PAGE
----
New narco-banners declaring a criminal crackdown on fentanyl trafficking have appeared in Baja California Sur, two weeks after a faction of the Sinaloa Cartel announced they were banning production and sale of the opioid.
The banners were found hanging on a bandstand in a square in La Paz and on two pedestrian bridges in Cabo San Lucas. They were ostensibly signed by the criminal group “La Plaza,” who claim to be allies of the “Los Chapitos” faction of the Sinaloa Cartel.
“Five years ago we joined the CDS [Sinaloa Cartel] Chapitos faction in a truce and up until now, we have seen results, and now with this epidemic we are joining again to eradicate fentanyl and its precursors, there will be no forgiveness for anyone no matter who they are,” the banners read.
Despite the very public location of the banners, nobody reported seeing them being hung. The state Attorney General’s Office said that they are reviewing security cameras in the area for more information, and Governor Víctor Castro Cosío said that security services are “on red alert.”
On Oct. 2, similar banners were hung in several locations around the state of Sinaloa, declaring a crackdown on fentanyl trafficking by “Los Chapitos,” a Sinaloa Cartel faction led by the sons of jailed drug trafficker Joaquín “Chapo” Guzmán.
“The sale, manufacture, transportation or any kind of business involving the substance known as fentanyl, including the sale of chemical products for its production, is strictly prohibited in Sinaloa,” the banners read.
The messages claimed that “Los Chapitos” have never been involved in fentanyl trafficking – despite numerous indictments by the United States against the brothers and their associates stating that they are among the leading suppliers of the opioid to the U.S.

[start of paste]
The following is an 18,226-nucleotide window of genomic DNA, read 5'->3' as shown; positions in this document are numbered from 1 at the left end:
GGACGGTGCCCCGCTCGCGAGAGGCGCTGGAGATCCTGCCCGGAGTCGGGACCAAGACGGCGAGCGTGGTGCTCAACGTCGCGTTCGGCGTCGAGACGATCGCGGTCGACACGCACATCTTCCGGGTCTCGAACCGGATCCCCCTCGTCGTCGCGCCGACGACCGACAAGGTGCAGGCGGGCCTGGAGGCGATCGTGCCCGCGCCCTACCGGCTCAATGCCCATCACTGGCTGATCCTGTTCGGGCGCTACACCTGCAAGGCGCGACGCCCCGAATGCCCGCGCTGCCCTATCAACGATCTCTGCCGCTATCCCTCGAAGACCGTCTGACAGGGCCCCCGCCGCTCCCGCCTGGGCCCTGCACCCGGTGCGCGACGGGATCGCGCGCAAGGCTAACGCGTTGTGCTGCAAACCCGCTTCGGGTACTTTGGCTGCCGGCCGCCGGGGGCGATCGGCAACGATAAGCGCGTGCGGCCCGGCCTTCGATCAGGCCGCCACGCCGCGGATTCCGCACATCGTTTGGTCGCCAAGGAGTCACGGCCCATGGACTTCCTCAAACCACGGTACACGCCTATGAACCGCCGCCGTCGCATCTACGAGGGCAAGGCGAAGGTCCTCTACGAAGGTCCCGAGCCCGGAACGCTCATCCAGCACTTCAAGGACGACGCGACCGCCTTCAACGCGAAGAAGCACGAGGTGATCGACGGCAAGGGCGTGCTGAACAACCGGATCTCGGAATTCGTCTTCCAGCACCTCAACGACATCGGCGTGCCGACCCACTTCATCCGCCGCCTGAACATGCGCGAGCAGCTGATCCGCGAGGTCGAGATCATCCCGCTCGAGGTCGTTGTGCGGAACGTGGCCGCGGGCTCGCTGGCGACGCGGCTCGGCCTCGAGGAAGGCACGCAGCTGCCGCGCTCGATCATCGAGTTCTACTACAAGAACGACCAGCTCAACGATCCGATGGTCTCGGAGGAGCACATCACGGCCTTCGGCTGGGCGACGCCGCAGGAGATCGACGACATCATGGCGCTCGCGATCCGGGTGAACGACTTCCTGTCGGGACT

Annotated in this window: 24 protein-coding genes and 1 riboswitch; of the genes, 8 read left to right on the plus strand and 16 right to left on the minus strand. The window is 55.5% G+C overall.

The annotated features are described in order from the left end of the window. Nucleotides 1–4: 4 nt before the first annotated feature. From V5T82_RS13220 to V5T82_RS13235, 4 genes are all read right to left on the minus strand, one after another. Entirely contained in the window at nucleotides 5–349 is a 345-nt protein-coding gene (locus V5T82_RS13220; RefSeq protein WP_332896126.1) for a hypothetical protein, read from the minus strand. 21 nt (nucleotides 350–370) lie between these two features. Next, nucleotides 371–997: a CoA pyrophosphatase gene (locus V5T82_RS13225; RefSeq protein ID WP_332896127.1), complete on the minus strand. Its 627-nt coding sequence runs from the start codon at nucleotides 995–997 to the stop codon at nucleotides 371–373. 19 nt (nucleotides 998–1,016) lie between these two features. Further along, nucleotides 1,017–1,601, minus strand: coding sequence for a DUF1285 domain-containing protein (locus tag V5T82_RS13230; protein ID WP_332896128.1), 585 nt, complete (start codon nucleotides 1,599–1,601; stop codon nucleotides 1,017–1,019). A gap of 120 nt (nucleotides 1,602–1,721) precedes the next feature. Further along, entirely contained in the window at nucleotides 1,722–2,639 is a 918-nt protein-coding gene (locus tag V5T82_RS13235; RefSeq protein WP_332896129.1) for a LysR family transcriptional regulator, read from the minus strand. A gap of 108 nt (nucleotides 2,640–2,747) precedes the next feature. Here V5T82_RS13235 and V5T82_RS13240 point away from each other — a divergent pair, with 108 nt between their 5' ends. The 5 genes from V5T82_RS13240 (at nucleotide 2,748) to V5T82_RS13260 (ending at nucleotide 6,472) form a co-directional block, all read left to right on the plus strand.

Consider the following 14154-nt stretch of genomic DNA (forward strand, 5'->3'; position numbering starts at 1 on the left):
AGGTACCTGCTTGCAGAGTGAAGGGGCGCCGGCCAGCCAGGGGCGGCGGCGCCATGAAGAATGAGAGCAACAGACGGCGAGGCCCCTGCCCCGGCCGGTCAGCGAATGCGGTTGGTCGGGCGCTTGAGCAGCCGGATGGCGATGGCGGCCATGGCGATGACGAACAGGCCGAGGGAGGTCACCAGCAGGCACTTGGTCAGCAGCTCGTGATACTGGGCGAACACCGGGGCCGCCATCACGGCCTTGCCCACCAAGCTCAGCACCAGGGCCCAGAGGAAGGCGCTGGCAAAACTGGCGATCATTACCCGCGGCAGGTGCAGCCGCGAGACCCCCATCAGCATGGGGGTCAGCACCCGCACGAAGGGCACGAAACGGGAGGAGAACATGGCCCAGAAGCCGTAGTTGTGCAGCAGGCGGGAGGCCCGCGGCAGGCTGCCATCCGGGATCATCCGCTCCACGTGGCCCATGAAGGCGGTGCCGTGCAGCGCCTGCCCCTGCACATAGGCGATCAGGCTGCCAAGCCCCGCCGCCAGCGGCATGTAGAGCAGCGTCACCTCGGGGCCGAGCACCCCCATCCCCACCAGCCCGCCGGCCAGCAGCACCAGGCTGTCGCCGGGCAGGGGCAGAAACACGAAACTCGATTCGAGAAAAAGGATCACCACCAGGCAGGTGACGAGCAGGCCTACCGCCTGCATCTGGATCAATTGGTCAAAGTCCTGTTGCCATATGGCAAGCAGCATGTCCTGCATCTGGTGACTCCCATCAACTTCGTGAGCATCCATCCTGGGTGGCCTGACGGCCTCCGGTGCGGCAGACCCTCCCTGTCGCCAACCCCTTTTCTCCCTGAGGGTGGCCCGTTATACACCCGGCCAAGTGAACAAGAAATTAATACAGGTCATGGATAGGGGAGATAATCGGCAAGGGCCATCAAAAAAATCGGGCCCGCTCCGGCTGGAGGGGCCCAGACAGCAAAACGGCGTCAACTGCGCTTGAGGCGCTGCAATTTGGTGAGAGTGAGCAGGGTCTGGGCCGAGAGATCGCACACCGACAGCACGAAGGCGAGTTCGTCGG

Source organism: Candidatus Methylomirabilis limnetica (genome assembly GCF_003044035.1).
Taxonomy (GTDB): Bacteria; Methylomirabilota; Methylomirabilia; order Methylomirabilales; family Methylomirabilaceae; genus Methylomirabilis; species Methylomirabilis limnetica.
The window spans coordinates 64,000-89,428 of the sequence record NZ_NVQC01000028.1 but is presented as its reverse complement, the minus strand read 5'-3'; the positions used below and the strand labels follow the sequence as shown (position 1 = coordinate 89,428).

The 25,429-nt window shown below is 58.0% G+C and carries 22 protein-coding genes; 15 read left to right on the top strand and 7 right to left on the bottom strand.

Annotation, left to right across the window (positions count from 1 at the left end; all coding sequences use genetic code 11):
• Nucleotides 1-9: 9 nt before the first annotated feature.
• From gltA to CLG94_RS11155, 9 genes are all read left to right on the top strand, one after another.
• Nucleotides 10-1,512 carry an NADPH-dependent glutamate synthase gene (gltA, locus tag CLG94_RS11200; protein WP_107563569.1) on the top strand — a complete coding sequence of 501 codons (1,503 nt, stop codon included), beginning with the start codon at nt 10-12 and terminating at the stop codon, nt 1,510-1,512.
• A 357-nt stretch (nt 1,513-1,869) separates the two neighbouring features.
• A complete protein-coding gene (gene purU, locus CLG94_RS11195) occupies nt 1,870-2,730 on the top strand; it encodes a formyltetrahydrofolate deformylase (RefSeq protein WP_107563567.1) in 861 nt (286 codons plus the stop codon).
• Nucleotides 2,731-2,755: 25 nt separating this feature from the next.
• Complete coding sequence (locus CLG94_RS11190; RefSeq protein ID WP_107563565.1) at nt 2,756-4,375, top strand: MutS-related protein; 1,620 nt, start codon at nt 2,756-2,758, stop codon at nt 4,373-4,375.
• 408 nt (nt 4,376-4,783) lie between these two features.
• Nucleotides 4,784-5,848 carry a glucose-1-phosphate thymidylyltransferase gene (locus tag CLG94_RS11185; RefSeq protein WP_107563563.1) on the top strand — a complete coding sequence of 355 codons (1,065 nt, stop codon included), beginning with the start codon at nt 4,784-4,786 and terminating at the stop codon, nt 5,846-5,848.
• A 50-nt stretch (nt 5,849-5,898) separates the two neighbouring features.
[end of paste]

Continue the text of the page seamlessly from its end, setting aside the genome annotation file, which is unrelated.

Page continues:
In the following weeks, similar banners appeared in the state of Sonora, signed by “Los Chapitos” allies “Los Pelones,” and in the border city of Tijuana, signed by the Tijuana Cartel.
On Oct. 16, an exclusive investigation by the Wall Street Journal reported that Los Chapitos had implemented the fentanyl ban as a ploy to lessen pressure from U.S. law enforcement. The group has suffered several high-profile blows over the last year, including the capture in January of former leader Ovidio Guzmán López, who was subsequently extradited to the U.S. to face drug trafficking charges.
Although several underworld sources confirmed to the Wall Street Journal that Los Chapitos is genuinely enforcing the fentanyl ban – including through violence – they said that exports of cocaine, heroin and methamphetamine would likely rise to make up for the loss of income from fentanyl.
Furthermore, U.S. security experts said that they saw the ban as a public relations ploy that would have little effect on fentanyl trafficking in the long term.
After the latest banners appeared in Baja California Sur, Governor Víctor Castro said that he was discussing the issue with governors from other affected states, but indicated that he would not allow the actions of criminal groups to influence policy.
“The most important thing is for the government to draw its line,” he said. “We govern without any involvement with groups of this nature… Because one who plays with fire is going to get burned.”